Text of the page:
Meanwhile, designers can either work miracles or drive you out of your skull. You’re going to be having a lot of exchanges with this person of the course of the project, so it had better be somebody you can communicate with comfortably. If you pick one you’ve never worked with before, I recommend telling them you need the artwork about three months before you actually do, and then maybe – just maybe – you’ll get it on time. Good designers are ridiculously busy, perhaps because – like you – they can get lost in the nuances of any given creative project and spend about a million years or so getting it right. This tendency makes fair remuneration a bit tricky as well.
Most designers will give you a quote based on their hourly rate, which can be up around forty bucks an hour or more. If you already have a concept, photos, illustrations, and logo, the less it will cost you. That being said, the whole idea of using a designer is to take advantage of their talent, so you don’t want to hamstring them by telling them exactly what to do. My rule of thumb when hiring anybody is to find the most talented people I can for a price I can afford, and then trust them to do their job.
My first stab at CD imagery was god-awful because I had no money, no experience and chose to do the artwork myself even though at the time, I could barely even operate a computer. Guess what wound up on the cover? A cliché headshot of my face against a brick wall – immediately forgettable and now an embarrassment. Even if you’re already famous, you’ll do better with an image that expresses the music or feel of the record in some way. That doesn’t preclude you being in the shot, just make sure that the image is strong enough to make somebody want to look twice.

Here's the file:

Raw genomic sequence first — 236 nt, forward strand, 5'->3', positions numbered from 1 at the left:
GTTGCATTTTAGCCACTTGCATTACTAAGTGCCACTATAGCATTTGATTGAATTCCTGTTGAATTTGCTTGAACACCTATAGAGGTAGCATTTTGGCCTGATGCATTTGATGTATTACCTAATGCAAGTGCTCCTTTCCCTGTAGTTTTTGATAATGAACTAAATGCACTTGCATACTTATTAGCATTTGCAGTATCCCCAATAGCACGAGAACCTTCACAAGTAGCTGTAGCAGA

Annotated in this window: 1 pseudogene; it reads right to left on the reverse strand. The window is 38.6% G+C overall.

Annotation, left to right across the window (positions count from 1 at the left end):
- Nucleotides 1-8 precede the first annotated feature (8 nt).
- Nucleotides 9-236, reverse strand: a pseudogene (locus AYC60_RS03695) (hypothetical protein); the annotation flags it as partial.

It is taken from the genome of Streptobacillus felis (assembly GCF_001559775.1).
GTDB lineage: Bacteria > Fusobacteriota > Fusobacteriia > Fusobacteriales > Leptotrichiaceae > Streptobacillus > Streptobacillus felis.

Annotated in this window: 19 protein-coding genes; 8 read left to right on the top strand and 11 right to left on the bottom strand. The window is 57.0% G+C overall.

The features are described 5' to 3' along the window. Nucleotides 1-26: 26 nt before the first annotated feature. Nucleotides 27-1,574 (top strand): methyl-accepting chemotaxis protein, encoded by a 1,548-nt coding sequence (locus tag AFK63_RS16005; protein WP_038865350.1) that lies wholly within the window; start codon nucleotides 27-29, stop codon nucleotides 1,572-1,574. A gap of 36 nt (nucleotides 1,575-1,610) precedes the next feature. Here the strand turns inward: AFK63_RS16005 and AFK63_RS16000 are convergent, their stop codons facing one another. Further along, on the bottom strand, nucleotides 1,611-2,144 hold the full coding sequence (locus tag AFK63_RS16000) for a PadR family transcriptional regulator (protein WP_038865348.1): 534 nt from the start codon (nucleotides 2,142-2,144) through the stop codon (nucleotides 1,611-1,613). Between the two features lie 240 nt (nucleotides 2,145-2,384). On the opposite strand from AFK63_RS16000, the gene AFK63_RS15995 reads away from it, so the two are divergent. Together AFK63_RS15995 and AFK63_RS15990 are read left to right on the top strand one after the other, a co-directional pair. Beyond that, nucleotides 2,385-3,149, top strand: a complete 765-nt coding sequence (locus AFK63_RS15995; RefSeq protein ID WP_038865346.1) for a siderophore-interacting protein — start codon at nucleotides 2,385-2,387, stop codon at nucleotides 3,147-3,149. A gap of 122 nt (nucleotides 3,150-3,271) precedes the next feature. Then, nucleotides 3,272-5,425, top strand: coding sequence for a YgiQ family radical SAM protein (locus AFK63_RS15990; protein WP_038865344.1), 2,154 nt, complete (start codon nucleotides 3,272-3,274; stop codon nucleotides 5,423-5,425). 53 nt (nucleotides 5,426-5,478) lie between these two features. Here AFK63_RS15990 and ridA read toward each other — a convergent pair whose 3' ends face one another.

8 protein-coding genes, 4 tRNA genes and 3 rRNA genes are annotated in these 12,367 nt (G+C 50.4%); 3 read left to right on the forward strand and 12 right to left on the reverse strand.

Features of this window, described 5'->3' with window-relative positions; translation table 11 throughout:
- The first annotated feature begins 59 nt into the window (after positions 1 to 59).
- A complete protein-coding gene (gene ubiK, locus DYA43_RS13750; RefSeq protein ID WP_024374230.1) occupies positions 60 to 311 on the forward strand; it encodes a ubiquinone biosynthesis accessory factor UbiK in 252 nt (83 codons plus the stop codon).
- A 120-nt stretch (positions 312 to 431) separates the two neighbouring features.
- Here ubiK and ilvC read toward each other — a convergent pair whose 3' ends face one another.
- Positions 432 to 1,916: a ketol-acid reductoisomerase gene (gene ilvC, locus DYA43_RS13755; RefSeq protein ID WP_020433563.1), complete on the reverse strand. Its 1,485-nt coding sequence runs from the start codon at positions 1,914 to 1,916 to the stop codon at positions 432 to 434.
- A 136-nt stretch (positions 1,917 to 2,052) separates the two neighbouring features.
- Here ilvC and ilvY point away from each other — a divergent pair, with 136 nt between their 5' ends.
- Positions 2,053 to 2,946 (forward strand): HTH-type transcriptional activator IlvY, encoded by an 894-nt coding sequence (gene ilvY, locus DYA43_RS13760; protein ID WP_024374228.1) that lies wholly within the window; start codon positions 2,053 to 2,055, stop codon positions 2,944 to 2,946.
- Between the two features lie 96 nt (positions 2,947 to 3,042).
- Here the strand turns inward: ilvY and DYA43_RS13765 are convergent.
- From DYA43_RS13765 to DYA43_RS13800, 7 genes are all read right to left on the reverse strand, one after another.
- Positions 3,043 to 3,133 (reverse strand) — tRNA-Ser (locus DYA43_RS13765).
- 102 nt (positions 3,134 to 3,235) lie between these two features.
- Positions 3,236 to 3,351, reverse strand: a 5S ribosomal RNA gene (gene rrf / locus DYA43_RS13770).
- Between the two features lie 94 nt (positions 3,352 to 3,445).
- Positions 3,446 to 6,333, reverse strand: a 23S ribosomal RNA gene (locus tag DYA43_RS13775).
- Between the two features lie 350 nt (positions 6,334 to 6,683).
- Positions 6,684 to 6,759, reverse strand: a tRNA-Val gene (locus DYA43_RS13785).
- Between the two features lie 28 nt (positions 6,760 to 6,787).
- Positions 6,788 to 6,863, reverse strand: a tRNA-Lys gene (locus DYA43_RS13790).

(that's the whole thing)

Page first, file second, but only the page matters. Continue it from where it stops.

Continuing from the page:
The decisions I made for my first CD cover were mostly compromises and it shows. Since then, I’ve always put the money aside for good design professionals. That doesn’t mean that I had no input on the final product, or that I wasn’t able to use my own resources. I’ve used good snaps taken by friends and my own illustrations in my CD artwork, but I made sure to run them past somebody with a professional, objective eye. Most musicians have a bit of talent or skill in design or art, and you’ll be happiest if you’re working with people who want to help you fulfill your own vision. But don’t lose the opportunity to make a good idea better by being too rigid or not taking advantage of the perspective of somebody whose job is to make you look good.
The best experiences I’ve had with CD artwork felt a lot like making music. One idea led to the next, inspired by unexpected input from sources that echoed and amplified my original concept. Together you and your team will create a visual version of what’s on the disc, and if you’re open, the process can be as enjoyable as any other creative endeavor. Ideally, the result will be a piece of visual imagery that is just as amazing as your music.
Best Bang For Your Buck:
Design / Pete Digiboy email@example.com
Photography / Eric Milner firstname.lastname@example.org
As printed in BC Musician Magazine.